Assume that each server runs 150 to 300W including all server components with a weighted average of say 250W/server. And as a Power Usage Effectiveness estimator, we will use 1.2 (only 16.7% of the power is lost to datacenter cooling and power distribution losses). With these scaling points, the implied total power consumption is over 300MW. Three hundred million watts or, looking at annual MW-h, we get an annual consumption of over 2,629,743 MWh or 2.6 terawatt hours – that’s a hefty slice of power even by my standards. As a point of scale since these are big numbers, the US Energy Information Administration reports that in 2011 the average US household consumed 11.28MWh. Using that data point, 2.6TWh is just a bit more than the power consumed by 230,000 US homes.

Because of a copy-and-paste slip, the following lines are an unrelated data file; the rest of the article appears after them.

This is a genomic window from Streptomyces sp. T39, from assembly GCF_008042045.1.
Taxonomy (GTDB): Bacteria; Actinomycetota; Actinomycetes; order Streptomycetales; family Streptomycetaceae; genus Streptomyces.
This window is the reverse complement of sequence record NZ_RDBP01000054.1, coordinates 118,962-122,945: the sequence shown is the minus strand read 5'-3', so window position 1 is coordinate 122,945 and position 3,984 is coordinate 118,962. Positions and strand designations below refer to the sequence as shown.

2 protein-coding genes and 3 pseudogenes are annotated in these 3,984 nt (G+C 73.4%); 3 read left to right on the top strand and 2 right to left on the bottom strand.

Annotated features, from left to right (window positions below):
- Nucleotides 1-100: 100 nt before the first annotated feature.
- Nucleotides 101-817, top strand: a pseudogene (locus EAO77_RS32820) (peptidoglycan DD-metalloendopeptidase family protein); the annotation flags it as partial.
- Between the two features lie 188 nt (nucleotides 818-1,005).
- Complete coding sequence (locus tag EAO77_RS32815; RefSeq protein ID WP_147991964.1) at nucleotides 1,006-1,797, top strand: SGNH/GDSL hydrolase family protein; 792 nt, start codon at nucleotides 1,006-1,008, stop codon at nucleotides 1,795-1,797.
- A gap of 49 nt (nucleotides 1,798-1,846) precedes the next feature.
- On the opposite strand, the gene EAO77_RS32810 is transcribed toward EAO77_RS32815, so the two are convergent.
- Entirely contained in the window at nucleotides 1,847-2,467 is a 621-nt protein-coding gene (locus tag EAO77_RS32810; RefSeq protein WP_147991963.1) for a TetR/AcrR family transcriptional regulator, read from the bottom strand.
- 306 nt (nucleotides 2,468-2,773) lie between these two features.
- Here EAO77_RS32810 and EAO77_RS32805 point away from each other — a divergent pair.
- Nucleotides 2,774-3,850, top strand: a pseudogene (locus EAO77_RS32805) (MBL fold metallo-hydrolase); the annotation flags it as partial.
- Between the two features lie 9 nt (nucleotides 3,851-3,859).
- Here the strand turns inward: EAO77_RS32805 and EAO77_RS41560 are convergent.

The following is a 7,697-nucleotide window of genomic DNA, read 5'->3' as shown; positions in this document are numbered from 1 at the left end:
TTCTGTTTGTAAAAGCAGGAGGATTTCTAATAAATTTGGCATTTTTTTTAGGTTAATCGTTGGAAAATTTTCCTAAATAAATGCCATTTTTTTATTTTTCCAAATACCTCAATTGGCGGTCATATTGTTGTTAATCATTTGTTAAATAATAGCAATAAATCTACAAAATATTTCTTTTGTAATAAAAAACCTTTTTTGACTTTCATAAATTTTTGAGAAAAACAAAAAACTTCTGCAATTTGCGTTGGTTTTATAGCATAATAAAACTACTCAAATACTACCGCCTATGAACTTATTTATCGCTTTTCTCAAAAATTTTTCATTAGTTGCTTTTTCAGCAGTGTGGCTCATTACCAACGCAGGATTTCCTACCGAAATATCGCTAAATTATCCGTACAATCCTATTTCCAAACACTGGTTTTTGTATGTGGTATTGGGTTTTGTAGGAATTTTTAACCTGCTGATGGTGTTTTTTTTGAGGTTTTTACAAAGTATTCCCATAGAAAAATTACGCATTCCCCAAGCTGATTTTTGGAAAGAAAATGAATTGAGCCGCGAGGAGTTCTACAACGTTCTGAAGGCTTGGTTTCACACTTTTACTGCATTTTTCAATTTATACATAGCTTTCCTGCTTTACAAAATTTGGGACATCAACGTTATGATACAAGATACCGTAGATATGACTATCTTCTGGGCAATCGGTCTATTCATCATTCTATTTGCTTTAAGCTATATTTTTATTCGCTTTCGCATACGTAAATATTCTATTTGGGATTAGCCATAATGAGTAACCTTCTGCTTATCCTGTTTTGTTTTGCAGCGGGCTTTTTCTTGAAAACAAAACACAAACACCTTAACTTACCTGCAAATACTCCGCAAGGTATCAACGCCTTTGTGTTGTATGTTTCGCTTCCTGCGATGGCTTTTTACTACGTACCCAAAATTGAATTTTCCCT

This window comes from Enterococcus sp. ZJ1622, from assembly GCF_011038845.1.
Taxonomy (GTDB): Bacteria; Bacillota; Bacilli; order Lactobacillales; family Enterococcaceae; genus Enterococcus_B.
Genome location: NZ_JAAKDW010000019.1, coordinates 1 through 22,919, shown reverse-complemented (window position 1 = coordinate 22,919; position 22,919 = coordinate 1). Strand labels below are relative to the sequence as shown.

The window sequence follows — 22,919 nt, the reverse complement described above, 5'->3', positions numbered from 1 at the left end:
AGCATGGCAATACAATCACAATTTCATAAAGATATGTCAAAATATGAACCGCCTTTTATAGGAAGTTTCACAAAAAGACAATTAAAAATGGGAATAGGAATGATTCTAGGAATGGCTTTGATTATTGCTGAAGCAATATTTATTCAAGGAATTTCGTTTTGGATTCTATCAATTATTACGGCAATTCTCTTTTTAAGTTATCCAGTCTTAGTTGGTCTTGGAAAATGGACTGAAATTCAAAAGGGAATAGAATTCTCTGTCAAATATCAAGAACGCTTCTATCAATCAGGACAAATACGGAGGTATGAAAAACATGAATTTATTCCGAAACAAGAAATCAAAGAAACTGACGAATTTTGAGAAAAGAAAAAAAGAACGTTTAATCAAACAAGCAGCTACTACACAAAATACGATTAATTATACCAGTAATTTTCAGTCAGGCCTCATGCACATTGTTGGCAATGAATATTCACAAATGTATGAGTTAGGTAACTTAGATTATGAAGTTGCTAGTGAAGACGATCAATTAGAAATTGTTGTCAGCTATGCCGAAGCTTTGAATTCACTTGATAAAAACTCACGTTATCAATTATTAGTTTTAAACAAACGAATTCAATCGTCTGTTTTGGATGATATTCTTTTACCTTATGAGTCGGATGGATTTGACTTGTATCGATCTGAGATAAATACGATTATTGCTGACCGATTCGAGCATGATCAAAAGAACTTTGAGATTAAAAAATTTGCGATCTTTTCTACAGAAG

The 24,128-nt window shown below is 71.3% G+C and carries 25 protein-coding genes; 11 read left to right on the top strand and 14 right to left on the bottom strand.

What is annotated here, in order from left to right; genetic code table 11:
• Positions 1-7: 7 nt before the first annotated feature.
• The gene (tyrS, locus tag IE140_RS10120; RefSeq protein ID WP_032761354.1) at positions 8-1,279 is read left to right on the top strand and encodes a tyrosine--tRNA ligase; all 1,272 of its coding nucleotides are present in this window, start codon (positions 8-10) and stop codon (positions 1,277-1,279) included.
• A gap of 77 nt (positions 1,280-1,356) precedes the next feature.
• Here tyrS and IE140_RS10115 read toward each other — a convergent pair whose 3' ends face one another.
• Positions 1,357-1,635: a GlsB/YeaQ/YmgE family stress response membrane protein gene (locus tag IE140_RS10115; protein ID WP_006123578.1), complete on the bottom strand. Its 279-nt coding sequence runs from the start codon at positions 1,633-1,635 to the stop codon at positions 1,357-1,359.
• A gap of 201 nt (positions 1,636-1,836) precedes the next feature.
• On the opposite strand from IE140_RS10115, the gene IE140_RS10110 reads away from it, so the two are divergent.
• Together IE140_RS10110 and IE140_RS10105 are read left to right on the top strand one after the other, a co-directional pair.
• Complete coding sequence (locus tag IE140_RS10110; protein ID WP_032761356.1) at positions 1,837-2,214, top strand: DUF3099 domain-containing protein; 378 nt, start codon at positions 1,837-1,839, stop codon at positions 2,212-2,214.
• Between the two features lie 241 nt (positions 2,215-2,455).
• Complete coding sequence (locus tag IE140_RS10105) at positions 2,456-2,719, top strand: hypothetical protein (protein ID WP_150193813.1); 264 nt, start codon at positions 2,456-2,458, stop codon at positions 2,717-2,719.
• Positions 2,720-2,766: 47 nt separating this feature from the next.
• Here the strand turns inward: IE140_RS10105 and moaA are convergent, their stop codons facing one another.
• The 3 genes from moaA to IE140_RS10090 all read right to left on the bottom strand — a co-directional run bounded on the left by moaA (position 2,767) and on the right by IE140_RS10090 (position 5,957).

Continuing through the data and thinking through what follows from “over 1M” servers, the capital expense of servers will be $1.45 billion dollars assuming a very inexpensive $1,450 per server. Assuming a mix of different servers with an average cost of $2,000/server, the overall capital expense would be $2B before looking at the data center infrastructure and networking costs required to house them. With the overall power consumption computed above of 300MW which is 250MW of critical power (using a PUE of 1.2) and assuming a data center build cost at a low $9/W of critical load (Uptime Institute estimates numbers closer to $12/W), we would have a data center build cost of $2.25B dollars. The implication of “over 1M servers” is an infrastructure investment of $4.25B including the servers. That’s an athletic expense even for Microsoft but certainly possible.